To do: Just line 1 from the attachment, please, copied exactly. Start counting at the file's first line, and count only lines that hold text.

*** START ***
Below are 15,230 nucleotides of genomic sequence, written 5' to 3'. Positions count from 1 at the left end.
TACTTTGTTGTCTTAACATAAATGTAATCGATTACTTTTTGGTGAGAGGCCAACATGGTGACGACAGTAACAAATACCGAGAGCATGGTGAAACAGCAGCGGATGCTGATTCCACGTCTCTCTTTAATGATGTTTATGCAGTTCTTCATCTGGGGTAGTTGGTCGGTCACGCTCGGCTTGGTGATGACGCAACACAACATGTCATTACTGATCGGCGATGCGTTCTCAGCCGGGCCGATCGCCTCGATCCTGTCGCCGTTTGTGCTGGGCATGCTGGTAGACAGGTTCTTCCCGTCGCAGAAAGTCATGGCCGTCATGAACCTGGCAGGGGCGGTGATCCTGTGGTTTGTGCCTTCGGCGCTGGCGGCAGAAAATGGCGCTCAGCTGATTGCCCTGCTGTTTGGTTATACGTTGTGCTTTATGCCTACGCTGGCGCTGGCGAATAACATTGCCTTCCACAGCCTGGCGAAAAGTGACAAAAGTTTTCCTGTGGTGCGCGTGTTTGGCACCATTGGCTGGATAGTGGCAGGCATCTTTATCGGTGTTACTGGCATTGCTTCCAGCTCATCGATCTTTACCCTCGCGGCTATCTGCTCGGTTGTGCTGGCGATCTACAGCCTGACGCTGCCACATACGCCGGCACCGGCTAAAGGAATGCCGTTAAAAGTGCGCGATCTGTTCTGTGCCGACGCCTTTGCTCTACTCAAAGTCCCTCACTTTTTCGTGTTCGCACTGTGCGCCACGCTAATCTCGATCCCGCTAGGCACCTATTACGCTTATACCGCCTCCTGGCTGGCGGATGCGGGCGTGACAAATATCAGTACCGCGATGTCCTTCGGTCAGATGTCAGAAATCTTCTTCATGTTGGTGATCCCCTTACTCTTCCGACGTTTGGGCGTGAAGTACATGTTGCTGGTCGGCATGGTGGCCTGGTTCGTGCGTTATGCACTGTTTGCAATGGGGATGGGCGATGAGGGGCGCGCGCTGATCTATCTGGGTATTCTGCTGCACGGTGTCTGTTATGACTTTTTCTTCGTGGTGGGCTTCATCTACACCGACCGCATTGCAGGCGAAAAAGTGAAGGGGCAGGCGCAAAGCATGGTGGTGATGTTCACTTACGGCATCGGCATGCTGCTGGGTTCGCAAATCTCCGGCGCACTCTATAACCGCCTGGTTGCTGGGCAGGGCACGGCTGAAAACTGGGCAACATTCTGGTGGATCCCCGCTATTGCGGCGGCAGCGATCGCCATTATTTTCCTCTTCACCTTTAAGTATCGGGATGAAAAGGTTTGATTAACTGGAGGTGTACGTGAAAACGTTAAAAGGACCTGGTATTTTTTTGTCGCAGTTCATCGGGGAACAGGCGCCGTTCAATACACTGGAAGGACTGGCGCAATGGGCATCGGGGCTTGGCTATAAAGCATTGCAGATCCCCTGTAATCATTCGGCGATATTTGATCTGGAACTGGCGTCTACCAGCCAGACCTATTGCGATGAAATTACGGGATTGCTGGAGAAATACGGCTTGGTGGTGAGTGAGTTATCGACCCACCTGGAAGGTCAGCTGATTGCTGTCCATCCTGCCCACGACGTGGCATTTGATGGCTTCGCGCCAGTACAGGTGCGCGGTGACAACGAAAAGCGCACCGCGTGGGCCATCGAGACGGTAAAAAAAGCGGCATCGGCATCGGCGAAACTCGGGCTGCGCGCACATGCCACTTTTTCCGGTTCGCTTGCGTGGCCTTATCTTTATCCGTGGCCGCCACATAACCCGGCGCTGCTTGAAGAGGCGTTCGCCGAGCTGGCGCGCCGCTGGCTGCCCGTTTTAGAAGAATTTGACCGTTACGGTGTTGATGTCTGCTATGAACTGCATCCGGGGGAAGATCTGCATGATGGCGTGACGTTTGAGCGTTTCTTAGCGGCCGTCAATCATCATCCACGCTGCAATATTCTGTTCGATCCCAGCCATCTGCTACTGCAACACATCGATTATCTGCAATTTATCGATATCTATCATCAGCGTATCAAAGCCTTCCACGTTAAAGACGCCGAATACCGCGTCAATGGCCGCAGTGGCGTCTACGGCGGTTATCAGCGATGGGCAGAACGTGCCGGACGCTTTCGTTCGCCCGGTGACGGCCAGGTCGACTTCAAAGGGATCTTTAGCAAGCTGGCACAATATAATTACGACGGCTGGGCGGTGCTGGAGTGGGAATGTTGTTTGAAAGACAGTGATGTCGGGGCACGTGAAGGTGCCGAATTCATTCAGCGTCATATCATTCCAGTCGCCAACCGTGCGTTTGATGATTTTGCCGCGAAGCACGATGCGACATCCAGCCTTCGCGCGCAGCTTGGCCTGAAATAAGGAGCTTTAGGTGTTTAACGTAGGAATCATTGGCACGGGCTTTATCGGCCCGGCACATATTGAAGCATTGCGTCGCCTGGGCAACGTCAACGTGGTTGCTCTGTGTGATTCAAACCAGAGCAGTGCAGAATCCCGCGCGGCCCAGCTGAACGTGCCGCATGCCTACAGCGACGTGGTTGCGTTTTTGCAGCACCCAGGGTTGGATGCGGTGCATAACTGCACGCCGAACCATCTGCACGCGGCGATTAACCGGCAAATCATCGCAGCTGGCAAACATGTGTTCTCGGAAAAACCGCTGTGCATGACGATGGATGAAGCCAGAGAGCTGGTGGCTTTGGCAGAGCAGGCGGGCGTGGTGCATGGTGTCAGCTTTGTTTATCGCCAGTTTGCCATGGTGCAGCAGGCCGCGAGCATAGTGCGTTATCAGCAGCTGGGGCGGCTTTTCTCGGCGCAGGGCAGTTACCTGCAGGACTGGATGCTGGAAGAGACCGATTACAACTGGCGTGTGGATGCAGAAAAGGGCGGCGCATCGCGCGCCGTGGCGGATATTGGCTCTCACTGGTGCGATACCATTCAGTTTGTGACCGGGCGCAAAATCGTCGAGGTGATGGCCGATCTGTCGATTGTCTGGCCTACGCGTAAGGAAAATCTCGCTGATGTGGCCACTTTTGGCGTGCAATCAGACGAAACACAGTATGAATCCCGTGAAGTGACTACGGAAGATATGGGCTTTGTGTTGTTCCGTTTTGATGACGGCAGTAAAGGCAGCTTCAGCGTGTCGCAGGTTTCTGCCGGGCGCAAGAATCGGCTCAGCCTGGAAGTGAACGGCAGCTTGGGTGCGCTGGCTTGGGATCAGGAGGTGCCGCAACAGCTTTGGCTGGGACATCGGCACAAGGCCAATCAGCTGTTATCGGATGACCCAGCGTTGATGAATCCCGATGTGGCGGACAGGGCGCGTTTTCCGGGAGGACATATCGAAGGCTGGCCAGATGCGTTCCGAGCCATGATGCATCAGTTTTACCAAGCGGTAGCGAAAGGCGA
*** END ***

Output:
Below are 15,230 nucleotides of genomic sequence, written 5' to 3'. Positions count from 1 at the left end.